• avatar
    Steven Lang

    I’m really surprised by the divergent opinions on all this. Wow! The lack of a ‘value’ constraint is even more surprising given that there are probably more than a few folks out here who haven’t ever seriously considered a new Porsche or Maserati.

    Hey, I love Porsches… used Porsches. Why blow 50k to 100k into the wind?

    I also enjoy the Police Interceptor Crown Vic’s as well as the Sport and Marauder models. But how anyone here can stomach forking over 20k to 30k when 2 year old ones that are virtually identican can be found for more than 2/3’s less is beyond me. Seriously, would any enthusiast enjoy the lightning fast depreciation and massive gas consumption this vehicle will inflict in the next five years? For the most part, I doubt it.

    I think some of us, myself included, have confused confusing the ‘flash point’ of buying a new car vs. the potential overall experience that would come with keeping it for at least a five year period.

    Here’s what would be my top ten choices for that purpose… given that it would be my money I would be spending on it.

    (Drum Roll)

    Honda Fit – If I had to do an awful lot of urban driving, this would be a fun car.

    Toyota Corolla – For all the reasons described a few posts ago.

    Mazda MX-5 – Base model. I would customize it… as I’m doing now with a base Silver 99′)

    Honda Accord – The best all-around vehicle if I only had to buy one vehicle for my family.

    Acura TSX – If I were willing to blow more money I would opt for this as a commuter instead of the Corolla.

    Mazda RX-8 – The best choice for winding one lane roads and off the beaten path journeys. Surprisingly high resale values.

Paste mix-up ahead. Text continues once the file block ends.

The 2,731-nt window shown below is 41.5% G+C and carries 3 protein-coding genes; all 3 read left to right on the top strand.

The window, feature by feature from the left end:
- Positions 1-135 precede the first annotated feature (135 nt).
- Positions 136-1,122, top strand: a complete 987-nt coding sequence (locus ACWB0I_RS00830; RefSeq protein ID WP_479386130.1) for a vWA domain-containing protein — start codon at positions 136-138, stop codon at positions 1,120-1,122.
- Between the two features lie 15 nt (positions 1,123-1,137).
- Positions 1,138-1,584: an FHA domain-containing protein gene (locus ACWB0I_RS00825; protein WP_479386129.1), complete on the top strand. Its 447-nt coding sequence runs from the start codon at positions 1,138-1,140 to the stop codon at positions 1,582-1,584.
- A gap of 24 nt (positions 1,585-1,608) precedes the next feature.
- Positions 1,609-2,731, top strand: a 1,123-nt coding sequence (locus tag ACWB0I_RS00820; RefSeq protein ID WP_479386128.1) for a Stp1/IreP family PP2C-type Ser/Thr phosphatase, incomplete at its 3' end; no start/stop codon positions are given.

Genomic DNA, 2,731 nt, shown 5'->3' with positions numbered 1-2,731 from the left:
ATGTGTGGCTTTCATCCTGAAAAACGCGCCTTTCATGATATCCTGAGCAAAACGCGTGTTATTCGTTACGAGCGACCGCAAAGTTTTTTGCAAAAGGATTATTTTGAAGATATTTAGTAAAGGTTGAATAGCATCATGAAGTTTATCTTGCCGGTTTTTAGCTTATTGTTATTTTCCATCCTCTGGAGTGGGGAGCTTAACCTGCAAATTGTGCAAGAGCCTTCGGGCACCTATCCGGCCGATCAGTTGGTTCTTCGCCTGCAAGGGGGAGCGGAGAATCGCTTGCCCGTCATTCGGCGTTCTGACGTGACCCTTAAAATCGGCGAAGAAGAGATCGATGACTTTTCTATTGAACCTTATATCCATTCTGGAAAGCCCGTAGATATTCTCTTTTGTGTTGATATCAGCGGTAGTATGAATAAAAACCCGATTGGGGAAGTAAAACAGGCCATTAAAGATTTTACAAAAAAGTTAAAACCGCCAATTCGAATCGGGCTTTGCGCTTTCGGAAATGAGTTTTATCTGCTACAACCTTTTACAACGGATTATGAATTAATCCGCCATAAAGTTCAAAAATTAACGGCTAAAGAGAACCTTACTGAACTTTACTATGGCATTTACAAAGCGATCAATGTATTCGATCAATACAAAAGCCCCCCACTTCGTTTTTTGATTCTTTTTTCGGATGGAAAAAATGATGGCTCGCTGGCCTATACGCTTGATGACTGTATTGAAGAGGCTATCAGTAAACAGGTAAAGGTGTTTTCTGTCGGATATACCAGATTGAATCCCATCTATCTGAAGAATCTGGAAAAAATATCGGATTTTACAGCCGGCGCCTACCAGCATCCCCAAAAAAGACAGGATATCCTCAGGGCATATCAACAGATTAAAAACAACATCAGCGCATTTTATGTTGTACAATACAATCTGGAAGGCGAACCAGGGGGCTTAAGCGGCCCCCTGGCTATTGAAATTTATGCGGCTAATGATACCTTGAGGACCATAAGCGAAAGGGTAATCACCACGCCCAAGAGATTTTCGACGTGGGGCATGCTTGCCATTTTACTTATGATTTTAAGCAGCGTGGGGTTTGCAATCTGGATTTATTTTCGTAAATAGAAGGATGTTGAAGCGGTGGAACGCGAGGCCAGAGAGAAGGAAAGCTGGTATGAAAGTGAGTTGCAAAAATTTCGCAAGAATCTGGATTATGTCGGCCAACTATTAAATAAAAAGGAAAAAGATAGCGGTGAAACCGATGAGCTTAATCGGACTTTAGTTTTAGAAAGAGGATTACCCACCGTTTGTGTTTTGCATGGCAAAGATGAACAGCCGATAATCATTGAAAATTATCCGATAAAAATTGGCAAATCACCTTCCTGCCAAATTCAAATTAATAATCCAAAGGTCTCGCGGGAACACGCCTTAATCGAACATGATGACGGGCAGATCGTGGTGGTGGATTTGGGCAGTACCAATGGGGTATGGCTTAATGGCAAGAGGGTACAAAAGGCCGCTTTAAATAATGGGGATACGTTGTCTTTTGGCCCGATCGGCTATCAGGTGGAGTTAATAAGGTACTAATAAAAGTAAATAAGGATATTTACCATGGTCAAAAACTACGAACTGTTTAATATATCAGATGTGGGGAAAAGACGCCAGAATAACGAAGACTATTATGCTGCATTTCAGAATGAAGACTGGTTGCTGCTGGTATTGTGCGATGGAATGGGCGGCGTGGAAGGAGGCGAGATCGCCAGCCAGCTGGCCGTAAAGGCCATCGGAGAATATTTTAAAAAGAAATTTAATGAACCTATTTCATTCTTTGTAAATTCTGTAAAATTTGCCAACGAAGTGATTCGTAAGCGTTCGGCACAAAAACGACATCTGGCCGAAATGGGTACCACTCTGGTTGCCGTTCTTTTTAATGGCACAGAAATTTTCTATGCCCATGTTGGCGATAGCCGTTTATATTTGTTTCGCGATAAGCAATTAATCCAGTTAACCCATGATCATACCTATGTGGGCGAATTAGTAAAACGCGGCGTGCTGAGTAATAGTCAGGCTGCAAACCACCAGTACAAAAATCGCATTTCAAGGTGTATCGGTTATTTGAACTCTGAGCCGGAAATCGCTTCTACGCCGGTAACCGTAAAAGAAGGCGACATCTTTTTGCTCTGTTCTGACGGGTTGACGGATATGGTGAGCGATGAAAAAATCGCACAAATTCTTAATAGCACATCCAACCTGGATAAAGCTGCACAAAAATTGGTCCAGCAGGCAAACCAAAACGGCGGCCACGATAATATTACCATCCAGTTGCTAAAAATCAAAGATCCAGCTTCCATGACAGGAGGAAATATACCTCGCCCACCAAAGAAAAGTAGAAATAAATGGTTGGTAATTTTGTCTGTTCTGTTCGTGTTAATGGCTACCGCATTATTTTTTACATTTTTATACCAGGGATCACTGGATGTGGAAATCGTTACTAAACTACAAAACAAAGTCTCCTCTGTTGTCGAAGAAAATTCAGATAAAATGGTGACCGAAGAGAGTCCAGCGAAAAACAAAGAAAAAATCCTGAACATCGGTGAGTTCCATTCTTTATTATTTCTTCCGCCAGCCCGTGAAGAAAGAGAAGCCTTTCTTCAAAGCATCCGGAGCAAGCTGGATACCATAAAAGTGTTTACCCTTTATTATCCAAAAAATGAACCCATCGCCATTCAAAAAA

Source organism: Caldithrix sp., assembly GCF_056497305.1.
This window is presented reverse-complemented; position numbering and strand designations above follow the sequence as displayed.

Honda S2000 – The Porsches and Mercedes may have the panache, but the S2000 is near perfect for a fraction of the price.

    BMW 335i Convertible – Every list should have at least one 4-seat convertible. Unfortunately most of the alternatives in the market these days are the equivalent of novocaine.

    Toyota Prius – If I rant any more about the Prius I’ll die from smugness.

    Scion Xb – The design has really grown on me over the years. I just wish the 2.4 powerplant could have been spruced up a bit and fit into the thing. The 1.5L was a bit buzzy on the highways.
    .
    .

    Yeah, I know I can put this somewhere else. But I really do believe the affordability and real world sides of the equation need to be considered for a TBAG nomination. I definitely don’t think we need to redo this. But if there’s enough of an outcry, certain models should be re-added to the mix and others that have broad ranges could be specified.

    Oh, and by the way. Good job and great idea!

  • avatar
    Pat